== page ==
Today, the Center for Responsible Lending (CRL) released a policy analysis based on new mortgage data collected under the Home Mortgage Disclosure Act (HMDA). The data, which covers nearly all mortgages made in the United States in 2015, revealed that access to mortgage credit remains out of reach for many consumers of color.
Despite fair lending laws and mortgage rules, Hispanic and African-American consumers received a small percentage of the mortgages made in 2015 and remain disproportionately reliant upon government-backed mortgages that come with high rates and fees. Very few conventional loans were made to these consumers.
"Although it's promising to see the housing market expand over the last year, consumers of color still do not have broad access to the most affordable mortgage loans," said Nikitra Bailey, an executive vice president with CRL. "As our nation becomes increasingly more diverse, these disparities will suppress economic growth across communities that have been left out of the economic recovery. CRL believes that every creditworthy consumer, regardless of race or ethnicity, should be able to access mortgages and the potential for family wealth that comes from homeownership."
The data shows that borrowers of color, particularly African-Americans and Hispanic, and families with low-to-moderate incomes remain underserved in the mortgage market, especially with loans sold to Fannie Mae and Freddie Mac. The report also shows that borrowers of color and low-to-moderate-income consumers that do access mortgage loans to buy a home overwhelmingly rely upon government-backed loans.
Highlights from the 2015 HMDA data include:
- The share of loans made to African-American and Hispanic borrowers in 2015 rose modestly, but remained well below the population share they compose. In 2015, African-Americans received 5.5 percent of loans up from 5.2 percent in 2014; Hispanic borrowers received 8.3 percent up from 7.9 percent in 2014. These percentages fall far short of the share of the U.S populations that these groups represent. African-Americans compose 13.3% and Hispanics 17.6% of the total national population.
- The share of loans made to low and moderate-income borrowers rose slightly in 2015 to 28 percent from 27.1 percent. Although modestly higher than the share in 2014 the 2015 share was lower than it was from 2009 to 2013.
- Most home purchase loans made to African-American and Hispanic borrowers continued to be through government insured programs (including FHA, VA and others) and reliance on these programs continued to increase. In 2015, 70.2 percent of loans to African-American borrowers and 62.6 percent of loans to Hispanic borrowers were government backed. These shares compare to just 36.0 percent of loans made to non-Hispanic white borrowers.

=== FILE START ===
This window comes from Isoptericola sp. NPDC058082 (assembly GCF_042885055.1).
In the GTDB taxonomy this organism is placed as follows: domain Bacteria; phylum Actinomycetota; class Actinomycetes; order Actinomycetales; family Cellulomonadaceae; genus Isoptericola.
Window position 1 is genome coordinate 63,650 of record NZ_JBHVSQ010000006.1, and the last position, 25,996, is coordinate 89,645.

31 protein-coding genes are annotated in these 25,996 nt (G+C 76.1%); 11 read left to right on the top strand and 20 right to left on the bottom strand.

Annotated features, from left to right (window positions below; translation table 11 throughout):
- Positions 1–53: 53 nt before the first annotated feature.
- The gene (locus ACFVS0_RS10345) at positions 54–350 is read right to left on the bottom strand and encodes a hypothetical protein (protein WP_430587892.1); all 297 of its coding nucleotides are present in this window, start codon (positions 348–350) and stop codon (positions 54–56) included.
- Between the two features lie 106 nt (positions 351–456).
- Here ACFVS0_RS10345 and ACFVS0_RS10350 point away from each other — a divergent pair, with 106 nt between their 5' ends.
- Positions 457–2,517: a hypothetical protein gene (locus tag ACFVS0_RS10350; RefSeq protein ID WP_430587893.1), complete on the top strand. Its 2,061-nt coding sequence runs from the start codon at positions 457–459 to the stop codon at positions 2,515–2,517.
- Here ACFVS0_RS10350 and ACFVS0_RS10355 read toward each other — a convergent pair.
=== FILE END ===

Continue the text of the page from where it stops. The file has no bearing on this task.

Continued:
- In keeping with recent trends, a very small share of conventional home-purchase loans were made to African-American and Hispanic borrowers. In 2015, just 2.7 percent of conventional home-purchase loans were made to African-American borrowers and just 5.1 percent of these loans were made to Hispanic borrowers. These percentages are virtually unchanged from the levels in 2014.
- The share of African-American and Hispanic borrowers that received "higher-cost" loans fell dramatically from 25.6 and 28.4 percent respectively in 2014 to 16.2 and 18.5 percent respectively in 2015. This is a result of changes in the cost structure of government-insured loans (including FHA). The shares, however, remained well above the share of non-Hispanic white borrowers that received higher-costs loans, just 6.2 percent in 2015
- The share of both home-purchase and refinance loans made by non-depository lenders continued to increase. In 2015, 50 percent of all first-lien owner-occupied home-purchase loans were made by non-depository mortgage lenders. This share has been increasing in recent years and is the highest level since 1995.
The new HMDA data confirms a recent CRL study, The Drought Continues: Mortgage Credit Runs Dry for Californians of Color, revealing that the housing market in California and across the country are recovering unevenly, especially in communities of color. These trends are particularly troubling in light of the declining homeownership rate for African-Americans and Hispanics. Recent regulations have made the loans in today's market much safer for lenders and borrowers. Market overcorrections have denied African-American, Hispanic, and low-income consumers access to these safe mortgage loans. The evidence from the 2015 HMDA data show that the market is simply not serving these borrowers.
Since the HMDA was enacted, it has provided critical information to both the public and financial sectors – information that has been used to identify housing trends, root out discrimination, and reach underserved areas.
For more information, or to arrange an interview with a CRL spokesperson on this issue, please contact Ricardo Quinto firstname.lastname@example.org, or Charlene Crowell email@example.com.